Therefore, the slogan which identifies the Trust with its service by the people / communities it serves is; ‘People – Pride – Place’ This talk will tell you about how the project got started. More info. "Sport is community": Urban Indigenous peoples' meanings of community within sportAlberta Centre for Active Living. Click here for a print copy (4 pages, PDF). Don't miss the next WellSpring ! Subscribe to ACAL's Active Living E-News to receive our monthly notice. By Tara-Leigh F. McHugh, PhD, Associate Professor, Faculty of Physical Education and Recreation, University of Alberta, and Nora Johnston, MA, Director, Alberta Centre for Active Living, University of Alberta SummarySport and community are often interconnected, yet little is understood about community within the context of sport for Indigenous youth. Within the Summary of the Final Report of the Truth and Reconciliation Commission, residential school survivors shared stories of how sport at residential schools made their lives more bearable and how sport promoted a sense of identity, accomplishment and pride.1 The various benefits of sport participation described by residential school survivors are consistent with the positive rhetoric regarding current day sport participation.
Key Findings Belonging Supportive Interactions Family and Friends. Supporting healthy communities through sports and recreation programmes. Improving Population Health by Working with Communities Action Guide Aug2016. Families and Whānau Status Report. Motivate Canada - Based on Positive Youth Development model. Halifax Heroes: Volunteer making sports leagues affordable for everyone. When Shitangshu Roy founded Halifax PLAYS four years ago, he had no idea that the volunteer-run organization would change his life. The non-profit was born from a conversation between Roy and his friend Nikheel Premsagar, both young university students at the time. They wanted to offer a different, non-competitive and affordable option for people interested in playing soccer on the peninsula. In the summer of 2012, they kick-started Halifax PLAYS, which stands for Players’ League for Affordable Yearly Sports.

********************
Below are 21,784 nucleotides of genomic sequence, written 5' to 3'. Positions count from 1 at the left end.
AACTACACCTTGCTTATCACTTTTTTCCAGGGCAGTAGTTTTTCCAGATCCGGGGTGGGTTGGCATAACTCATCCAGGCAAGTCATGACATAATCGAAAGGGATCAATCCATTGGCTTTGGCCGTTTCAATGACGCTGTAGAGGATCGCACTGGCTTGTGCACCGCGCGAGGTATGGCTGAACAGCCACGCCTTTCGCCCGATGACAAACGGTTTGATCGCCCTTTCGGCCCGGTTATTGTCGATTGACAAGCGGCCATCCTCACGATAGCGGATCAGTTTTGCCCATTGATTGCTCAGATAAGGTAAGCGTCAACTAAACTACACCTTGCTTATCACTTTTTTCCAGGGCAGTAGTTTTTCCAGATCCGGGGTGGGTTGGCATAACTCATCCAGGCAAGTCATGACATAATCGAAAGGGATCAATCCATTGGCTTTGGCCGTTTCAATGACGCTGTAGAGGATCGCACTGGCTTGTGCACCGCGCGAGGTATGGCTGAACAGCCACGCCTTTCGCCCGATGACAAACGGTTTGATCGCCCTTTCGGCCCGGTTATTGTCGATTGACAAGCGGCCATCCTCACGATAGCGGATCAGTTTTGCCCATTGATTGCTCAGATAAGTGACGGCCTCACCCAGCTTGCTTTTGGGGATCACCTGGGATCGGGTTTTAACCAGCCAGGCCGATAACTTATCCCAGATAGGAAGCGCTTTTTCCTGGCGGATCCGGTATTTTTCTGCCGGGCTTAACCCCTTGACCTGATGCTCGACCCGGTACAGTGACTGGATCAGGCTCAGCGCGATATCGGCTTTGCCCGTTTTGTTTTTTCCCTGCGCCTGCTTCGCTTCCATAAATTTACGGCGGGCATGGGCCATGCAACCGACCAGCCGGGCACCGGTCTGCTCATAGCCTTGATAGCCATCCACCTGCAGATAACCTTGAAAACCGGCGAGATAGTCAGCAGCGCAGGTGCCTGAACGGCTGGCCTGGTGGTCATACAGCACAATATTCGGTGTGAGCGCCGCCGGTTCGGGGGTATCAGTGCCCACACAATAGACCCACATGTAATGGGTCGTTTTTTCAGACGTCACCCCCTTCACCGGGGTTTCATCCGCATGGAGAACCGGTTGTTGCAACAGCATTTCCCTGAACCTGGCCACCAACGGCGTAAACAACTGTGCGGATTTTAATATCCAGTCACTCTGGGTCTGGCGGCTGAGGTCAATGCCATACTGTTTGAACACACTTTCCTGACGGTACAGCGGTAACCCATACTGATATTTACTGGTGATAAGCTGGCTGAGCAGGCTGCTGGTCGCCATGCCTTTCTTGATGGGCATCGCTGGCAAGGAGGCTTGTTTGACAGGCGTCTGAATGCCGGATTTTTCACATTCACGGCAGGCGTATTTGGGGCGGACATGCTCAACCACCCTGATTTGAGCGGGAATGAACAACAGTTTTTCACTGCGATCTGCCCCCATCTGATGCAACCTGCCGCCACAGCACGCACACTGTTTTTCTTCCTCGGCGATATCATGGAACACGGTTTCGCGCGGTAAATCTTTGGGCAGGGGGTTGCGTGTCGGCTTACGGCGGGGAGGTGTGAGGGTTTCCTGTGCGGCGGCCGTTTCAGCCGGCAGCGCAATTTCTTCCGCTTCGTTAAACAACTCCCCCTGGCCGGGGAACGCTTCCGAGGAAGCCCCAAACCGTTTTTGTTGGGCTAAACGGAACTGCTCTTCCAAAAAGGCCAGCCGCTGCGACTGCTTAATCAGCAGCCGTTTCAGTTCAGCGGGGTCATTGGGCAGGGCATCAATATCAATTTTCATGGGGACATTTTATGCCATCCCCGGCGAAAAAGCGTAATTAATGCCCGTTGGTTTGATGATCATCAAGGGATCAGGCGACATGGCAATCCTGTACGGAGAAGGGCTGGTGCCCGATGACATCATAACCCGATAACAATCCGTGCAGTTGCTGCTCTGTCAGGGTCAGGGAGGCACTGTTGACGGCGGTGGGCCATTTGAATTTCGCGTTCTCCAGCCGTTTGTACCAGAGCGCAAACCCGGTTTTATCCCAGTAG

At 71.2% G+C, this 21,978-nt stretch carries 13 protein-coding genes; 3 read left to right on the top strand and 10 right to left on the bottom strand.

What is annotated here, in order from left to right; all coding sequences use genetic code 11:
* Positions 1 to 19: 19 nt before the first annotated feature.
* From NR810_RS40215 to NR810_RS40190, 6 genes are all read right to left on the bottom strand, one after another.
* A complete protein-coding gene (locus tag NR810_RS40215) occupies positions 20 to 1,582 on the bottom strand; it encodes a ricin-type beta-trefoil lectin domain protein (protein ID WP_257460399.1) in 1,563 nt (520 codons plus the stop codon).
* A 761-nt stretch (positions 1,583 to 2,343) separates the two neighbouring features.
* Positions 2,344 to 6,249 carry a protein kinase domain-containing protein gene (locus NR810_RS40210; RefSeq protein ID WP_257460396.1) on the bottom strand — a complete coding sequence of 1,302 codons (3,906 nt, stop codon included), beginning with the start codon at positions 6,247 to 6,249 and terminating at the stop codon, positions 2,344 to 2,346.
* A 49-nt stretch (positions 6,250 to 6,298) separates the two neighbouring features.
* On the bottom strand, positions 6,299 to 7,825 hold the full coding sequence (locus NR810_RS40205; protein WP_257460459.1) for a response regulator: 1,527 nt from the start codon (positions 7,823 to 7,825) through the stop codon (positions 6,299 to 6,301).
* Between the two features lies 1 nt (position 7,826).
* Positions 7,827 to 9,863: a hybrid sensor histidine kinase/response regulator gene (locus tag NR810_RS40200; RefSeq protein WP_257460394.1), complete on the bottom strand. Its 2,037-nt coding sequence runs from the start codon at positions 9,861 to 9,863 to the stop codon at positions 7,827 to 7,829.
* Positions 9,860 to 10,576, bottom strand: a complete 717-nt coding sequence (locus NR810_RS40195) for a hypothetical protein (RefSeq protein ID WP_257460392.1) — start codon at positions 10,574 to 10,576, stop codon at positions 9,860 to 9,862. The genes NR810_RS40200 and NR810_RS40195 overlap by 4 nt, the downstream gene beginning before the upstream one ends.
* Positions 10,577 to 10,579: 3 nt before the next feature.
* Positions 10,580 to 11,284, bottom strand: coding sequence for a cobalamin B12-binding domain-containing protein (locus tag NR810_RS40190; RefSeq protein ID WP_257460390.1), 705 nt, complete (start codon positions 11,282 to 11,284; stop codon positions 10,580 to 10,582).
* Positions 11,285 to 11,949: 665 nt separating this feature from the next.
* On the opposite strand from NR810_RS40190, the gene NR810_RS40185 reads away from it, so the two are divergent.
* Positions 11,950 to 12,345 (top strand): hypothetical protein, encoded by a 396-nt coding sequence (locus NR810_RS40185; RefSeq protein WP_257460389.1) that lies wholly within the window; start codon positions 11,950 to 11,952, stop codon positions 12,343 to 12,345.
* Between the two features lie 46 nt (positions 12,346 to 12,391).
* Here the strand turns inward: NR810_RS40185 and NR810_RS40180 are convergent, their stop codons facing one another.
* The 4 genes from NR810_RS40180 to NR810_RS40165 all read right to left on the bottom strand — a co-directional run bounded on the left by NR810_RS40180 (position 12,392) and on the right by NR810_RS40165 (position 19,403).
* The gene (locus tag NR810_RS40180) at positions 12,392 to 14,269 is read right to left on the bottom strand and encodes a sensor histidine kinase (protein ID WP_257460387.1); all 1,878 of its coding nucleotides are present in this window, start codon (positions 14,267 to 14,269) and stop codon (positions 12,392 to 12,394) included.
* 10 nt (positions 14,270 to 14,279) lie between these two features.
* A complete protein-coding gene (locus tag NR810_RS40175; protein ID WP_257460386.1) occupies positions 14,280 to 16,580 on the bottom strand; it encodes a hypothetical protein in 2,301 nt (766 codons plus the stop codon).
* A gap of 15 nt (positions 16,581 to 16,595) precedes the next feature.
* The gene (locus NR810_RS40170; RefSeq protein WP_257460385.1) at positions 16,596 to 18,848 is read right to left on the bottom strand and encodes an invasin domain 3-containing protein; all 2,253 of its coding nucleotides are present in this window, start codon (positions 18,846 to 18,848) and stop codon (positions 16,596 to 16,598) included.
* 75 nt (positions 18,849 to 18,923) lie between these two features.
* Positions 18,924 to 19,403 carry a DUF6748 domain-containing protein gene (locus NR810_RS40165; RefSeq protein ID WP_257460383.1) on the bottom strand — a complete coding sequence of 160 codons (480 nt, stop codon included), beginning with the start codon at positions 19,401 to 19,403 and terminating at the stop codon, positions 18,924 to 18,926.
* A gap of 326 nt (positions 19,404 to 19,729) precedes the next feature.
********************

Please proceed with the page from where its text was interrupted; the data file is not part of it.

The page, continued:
It began as a volunteer-run soccer league intended for players 18 years and older to gauge if there was interest, but the pair was immediately bowled over by its success. “In that first season we had so much interest that we couldn’t accommodate it and had to start a second league,” Roy recalled. “We didn’t know if we could do one soccer league and instead we right away had two and then had a fall league.” Roy believes they’ll exceed 16 leagues by the end of the 2016 season. Sport and recreation in New Zealand Pasifika Communities. Meaning of sport and recreation The question of what “sport meant” to participants led to a range of answers that were notable for the wide variety of responses received. While many identified activities that would be traditionally associated with sport, such as rugby, basketball or volleyball, a number of other responses indicated a wider conceptualisation of the term. Dance, cultural activities, anything with a ball, and singing are examples of the diversity of responses given.
When the meaning of recreation was considered there were a number of overlaps in the activities selected with those identified as sport. While sport related activities were identified as being recreational, there was also a range of recreational activities identified that had little association with sport. Experiences with sport and recreation Participants were happy to share their stories, both positive and negative, around sport and recreation.